Links: April 2018
Published 2 years ago
Time for another roundup of links!
It turns out that the data leak from Cambridge Analytica isn’t 5 million, it isn’t 87 million, but affects a whopping 2 billion users. Major bummer. This quote about sums up how I feel about it:
What the journalist Walter Lippmann said in 1959 of “free” TV is also true of “free” social media: It is ultimately “the creature, the servant and indeed the prostitute of merchandizing.” But social media itself isn’t going away. It has worked its way into our lives and has come to help satistify the basic human need to connect and catch up. Facebook, in fact, claims lofty goals, saying it seeks to “bring us closer together” and “build a global community.” Those are indeed noble purposes that social media can serve. But if they were Facebook’s true goals, we would not be here.
Advertising makes the world go round. No doubt about it. But let’s not beat around the bush, Facebook makes money. Connecting people is secondary to their primary goal — leveraging user data for advertisers.
A classic. You just don’t see ads like this anymore. It’s beautiful. Reminds me of the early Macintosh ads.
Another IBM related link. In celebration of IBM’s new typeface, Plex they made this super cool mug. 10/10, would buy.
This is a fun one. From Macintosh Garden:
A Mac-exclusive bid to create the most vexing Tetris possible. It will lie, cheat, taunt you about your play (“Nice slide!”), give you preposterously unusable pieces, and find a creative “new way to screw you” on every level. While it never saw its intended commercial publication, a leaked development copy became an underground sensation.
This version only refers to itself as Tetris by Randall Cook, but it picked up many other names as it spread: New Tetris, Obnoxious Tetris, Attitude Problem Tetris, Wise-Ass Tetris, Asshole Tetris and most famously Wesleyan Tetrisafter the author’s university. Recently, Cook announced plans to release the source code under the name Original Supertris.
I discovered this one from Josh and Chuck at Stuff You Should Know. They’re a goofy bunch and easily my favorite podcast. Scarfolk is a misinformation-satire, specifically occupying the graphic design aesthetic of 1970’s PSA campaigns. From the Scarfolk masthead:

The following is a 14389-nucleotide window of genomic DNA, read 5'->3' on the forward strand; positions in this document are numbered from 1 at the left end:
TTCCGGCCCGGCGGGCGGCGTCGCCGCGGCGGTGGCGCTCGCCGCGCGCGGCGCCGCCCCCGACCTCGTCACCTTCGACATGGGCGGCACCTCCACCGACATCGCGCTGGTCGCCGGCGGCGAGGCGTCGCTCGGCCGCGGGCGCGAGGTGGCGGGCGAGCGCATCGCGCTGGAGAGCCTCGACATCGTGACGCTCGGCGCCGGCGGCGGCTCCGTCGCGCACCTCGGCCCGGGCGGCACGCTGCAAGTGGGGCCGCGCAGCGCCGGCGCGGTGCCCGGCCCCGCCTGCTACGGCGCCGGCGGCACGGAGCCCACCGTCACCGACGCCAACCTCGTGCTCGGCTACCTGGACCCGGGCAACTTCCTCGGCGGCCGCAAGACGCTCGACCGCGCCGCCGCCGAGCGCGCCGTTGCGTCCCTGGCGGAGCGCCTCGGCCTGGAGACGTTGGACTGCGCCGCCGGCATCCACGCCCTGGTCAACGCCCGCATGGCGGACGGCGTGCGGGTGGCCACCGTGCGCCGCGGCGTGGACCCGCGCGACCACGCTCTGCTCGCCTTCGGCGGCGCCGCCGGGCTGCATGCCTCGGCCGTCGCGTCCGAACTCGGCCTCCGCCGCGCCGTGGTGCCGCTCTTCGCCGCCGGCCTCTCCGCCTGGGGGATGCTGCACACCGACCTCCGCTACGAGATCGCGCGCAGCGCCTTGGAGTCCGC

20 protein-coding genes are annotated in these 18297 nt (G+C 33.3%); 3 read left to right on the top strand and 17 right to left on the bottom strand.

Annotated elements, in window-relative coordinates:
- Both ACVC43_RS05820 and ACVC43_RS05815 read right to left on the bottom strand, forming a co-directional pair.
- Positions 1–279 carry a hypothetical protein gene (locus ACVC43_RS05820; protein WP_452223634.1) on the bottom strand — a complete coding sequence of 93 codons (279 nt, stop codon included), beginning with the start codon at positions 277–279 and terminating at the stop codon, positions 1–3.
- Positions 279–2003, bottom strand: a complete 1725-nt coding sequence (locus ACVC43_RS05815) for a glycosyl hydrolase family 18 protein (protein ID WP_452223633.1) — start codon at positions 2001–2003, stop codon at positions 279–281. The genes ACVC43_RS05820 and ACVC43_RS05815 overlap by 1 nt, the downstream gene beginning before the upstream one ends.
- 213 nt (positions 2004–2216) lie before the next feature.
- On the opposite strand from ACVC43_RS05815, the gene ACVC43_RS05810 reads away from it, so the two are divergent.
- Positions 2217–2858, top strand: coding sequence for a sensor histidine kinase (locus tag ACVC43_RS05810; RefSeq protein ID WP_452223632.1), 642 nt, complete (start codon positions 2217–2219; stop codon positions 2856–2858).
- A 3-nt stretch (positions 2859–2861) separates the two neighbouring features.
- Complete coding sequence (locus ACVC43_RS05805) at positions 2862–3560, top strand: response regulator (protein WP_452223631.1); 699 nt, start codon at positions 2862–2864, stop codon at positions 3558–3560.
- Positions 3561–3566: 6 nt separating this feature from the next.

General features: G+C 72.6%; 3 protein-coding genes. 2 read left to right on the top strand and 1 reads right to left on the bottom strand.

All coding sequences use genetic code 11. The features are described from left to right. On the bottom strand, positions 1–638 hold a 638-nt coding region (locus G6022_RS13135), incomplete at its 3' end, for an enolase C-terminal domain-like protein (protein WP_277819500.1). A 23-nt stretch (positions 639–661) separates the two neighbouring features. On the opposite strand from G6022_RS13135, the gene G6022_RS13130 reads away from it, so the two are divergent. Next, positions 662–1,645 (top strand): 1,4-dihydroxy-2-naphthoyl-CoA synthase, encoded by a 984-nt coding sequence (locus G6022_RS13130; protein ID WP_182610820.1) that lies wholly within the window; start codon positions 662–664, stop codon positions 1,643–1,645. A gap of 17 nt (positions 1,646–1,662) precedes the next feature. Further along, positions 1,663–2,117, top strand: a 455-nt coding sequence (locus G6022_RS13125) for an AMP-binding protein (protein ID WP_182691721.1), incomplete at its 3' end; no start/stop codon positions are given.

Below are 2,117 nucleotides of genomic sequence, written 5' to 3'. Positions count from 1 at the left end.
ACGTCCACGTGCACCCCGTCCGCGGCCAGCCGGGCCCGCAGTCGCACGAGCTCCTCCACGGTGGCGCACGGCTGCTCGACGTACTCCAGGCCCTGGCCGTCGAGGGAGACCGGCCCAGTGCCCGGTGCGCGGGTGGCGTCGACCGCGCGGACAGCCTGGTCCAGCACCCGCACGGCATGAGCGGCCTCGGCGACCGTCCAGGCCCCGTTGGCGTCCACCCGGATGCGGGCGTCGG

Scarfolk is a town in North West England that did not progress beyond 1979. Instead, the entire decade of the 1970s loops ad infinitum. Here in Scarfolk, pagan rituals blend seamlessly with science; hauntology is a compulsory subject at school, and everyone must be in bed by 8pm because they are perpetually running a slight fever. “Visit Scarfolk today. Our number one priority is keeping rabies at bay.” For more information please reread.
You can watch the SYSK’s Internet Roundup episode here. The origins and inspirations of Scarfolk starts at around 7:30. Good stuff.
It’s here! Finally. The 1Password 7 Beta is out for macOS users. I’ve played around with it for a week now and it’s pretty nice. Very refreshing UI update.
From Texas Monthly:
A new study from two SMU scientists finds that oil and gas activity has made the ground unstable over a 4,000-square-mile swath of West Texas.
Growing up in Texas, I can tell you — earthquakes are not common at all. Most of Texas sits upon several massive shale structures. As this oil and gas activity continues, there could be dire consequences.
SMU geophysics and researcher Jin-Woo Kim later says:
If these shifts continue, they could lead to increased seismic activity in the area as well as the formation of new sinkholes, which would pose a danger to “residents, roads, railroads, levees, dams, and oil and gas pipelines,” according to Lu. Pipelines in particular are vulnerable to these shifts, and there are many of them in the area. “West Texas has one of the densest networks of oil and gas pipelines in the U.S.,” the scientists noted. Ground water could also be polluted as a result.
Hooray! WAMU gets DCist, and KPCC gets LAist! A great victory for the web and journalism. There’s a Kickstarter to help raise cash for WNYC + Gothamist. Fuck yeah.
I came across CW&T (Che-Wei Wang & Taylor Levy) after HAWRAF (a design and tech studio in Flatiron) shared the photo on Instagram. CW&T is maker studio, seemingly focusing on solving unique problems at the intersection of art and design. The Key Wrangler is a rugged, solid piece of CNC’d titanium (or brass). At it’s core, it’s a carabiner designed for urban use. I love the passion and grit CW&T puts into their work.
They’ve also done some cool projects in the past too. Such as this rad music project, 365 Days of OP-1. Very impressive. I don’t think I’ve ever done anything 365 days in a row except for maybe eating. 😬